[Editor's note: Weekly scribe Jeff Weiss's column, “Bizarre Ride,” appears on West Coast Sound every Wednesday. His archives are available here.]
From this spot in Silver Lake, you can walk to four medical marijuana dispensaries in a two-block radius. Anywhere in Singapore, meanwhile, a joint in a cigarette pack can land you two years in prison. The Southeast Asian city-state boasts the world's highest percentage of millionaires (one in six), but a gathering with five or more people requires a police permit.
The singer baptized Vanessa Fernandez returns to her native Singapore tomorrow. It's where she is as you read this sentence. It's the unseen fist at the periphery of her music, which balances themes of oppression with uncommon soul.
“My music is about my voice, and I had to really fight to be heard. I took everything that frustrated me about the world I lived in and hopefully found a way to turn it into something beautiful,” Fernandez says as she nurses a coffee at a café a couple miles from the downtown art loft where she recorded much of her self-titled EP, due in October.
She's wearing gold and green butterfly earrings, and it's difficult to avoid the obvious connection with the metaphors of flight that underpin her songs — an understandable impulse considering her home country abolished trial by jury shortly after Woodstock. “Fly” is her subversive lead single.
But it's myopic to frame her music, under the name Vandetta, as little more than exotic backstory. For one thing, Fernandez can really sing. Her voice does volitations ranging from angelic hymns to caged bird blues. Inspired by Björk's Medulla, it's the only instrument on the record. Mouth pops are manipulated to sound like a drum machine. Ethereal wails are splintered and sampled to imitate synths. It triangulates trip-hop, R&B and the disembodied beats you'd find at Lincoln Heights' Low End Theory.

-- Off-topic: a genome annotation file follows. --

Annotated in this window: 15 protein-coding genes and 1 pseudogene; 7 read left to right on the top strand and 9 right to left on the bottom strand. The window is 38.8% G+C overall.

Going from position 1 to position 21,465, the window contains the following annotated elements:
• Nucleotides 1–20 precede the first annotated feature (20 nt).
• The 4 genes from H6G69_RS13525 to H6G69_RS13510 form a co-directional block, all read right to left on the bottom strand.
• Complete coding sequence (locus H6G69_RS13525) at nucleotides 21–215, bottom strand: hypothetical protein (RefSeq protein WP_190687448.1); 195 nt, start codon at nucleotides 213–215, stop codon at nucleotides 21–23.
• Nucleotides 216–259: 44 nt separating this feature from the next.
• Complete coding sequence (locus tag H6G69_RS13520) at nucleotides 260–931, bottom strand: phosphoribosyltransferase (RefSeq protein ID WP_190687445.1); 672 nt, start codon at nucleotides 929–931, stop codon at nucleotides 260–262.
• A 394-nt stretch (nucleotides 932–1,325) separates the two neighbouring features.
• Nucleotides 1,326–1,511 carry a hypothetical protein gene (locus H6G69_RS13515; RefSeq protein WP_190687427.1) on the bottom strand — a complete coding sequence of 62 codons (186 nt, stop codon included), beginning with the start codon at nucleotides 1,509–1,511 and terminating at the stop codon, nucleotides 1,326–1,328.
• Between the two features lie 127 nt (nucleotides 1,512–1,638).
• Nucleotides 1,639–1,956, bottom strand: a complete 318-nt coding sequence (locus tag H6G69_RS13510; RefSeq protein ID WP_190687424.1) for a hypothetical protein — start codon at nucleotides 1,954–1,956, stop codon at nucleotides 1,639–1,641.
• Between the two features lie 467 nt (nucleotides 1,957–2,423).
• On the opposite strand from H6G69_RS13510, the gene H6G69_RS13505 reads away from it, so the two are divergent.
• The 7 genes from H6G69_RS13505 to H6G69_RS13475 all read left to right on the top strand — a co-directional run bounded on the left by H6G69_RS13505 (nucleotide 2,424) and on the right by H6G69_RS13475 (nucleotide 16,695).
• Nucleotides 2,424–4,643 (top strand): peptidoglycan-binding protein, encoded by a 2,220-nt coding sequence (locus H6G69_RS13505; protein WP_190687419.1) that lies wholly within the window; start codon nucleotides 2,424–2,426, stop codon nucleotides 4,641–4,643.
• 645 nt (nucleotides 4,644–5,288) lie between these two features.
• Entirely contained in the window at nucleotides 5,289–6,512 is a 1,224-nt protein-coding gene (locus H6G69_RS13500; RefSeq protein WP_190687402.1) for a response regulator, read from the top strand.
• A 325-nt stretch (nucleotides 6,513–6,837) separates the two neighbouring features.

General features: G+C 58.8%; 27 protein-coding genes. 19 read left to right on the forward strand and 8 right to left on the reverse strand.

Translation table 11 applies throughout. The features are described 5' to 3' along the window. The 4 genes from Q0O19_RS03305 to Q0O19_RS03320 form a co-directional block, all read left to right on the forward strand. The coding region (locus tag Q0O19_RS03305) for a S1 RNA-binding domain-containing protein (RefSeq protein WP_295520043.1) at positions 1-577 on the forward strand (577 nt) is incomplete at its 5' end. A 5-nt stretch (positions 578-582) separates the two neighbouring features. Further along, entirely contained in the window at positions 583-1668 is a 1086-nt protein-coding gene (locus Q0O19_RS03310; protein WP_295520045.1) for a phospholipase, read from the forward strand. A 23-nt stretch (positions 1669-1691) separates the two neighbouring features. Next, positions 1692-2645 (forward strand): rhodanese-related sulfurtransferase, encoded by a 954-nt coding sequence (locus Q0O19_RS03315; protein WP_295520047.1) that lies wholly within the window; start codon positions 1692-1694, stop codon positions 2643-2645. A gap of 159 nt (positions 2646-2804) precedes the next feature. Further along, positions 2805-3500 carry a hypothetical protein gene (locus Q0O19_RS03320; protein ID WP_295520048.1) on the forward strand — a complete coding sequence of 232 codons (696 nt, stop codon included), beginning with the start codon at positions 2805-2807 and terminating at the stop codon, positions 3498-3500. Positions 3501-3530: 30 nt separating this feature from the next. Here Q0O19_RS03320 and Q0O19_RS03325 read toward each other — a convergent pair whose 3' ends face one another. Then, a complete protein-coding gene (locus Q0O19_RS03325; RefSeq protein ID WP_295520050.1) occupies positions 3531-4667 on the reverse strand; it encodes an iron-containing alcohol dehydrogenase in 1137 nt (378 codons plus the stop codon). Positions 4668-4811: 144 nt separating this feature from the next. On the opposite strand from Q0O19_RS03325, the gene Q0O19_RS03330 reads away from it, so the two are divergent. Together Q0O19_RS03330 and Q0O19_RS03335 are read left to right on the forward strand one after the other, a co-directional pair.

The creative liberation of the artists at the latter spot somewhat inspired her original decision to spend half of her time in L.A.
“It can be difficult to create in Singapore, because you can feel claustrophobic,” Fernandez says. “Coming to L.A. makes me instantly feel free. There's room for everything.”
Despite the sociopolitical differences, Fernandez also embodies how much American culture has done to bridge the gaps: MTV and radio imported Michael Jackson and Mariah Carey, as well as Top 40 rap. Her accent is practically nonexistent. She's wearing a black scoop-neck shirt and blue jeans, with tattoos across her right arm and back — practically standard issue for Silver Lake.
But Fernandez's story is singular. Raised in a devout Catholic family by an Indian father and a Chinese mother, she had three hyper-musical nun aunts who sang perfect three-part harmonies. As a teenager, she turned rebellious and took up smoking and drinking. By 18, she was part of a Black Eyed Peas-type group that was signed to EMI and nominated for “Best Singapore Act” at the 2002 MTV Asia Music Awards. After it disbanded, she studied mass communication at university and became a morning drive-time host on one of Singapore's most popular radio stations. She quit that job three years ago to focus on music full-time. She's also a member of The Syndicate, an audiovisual collective spearheading a nascent underground music scene in Singapore.
Disillusionment with Singaporean politics is never far from Fernandez's mind. But there's also a love of home, and the hope that her music broadens international perception of Singapore beyond draconian laws, media censorship and economic prowess. It deserves to.
“I couldn't have written this EP without feeling frustrated with the state of Singapore,” Fernandez says. “But one of the great things about art is that you can say something without being literal. It's more fun to say 'fuck you' without actually having to say it.”
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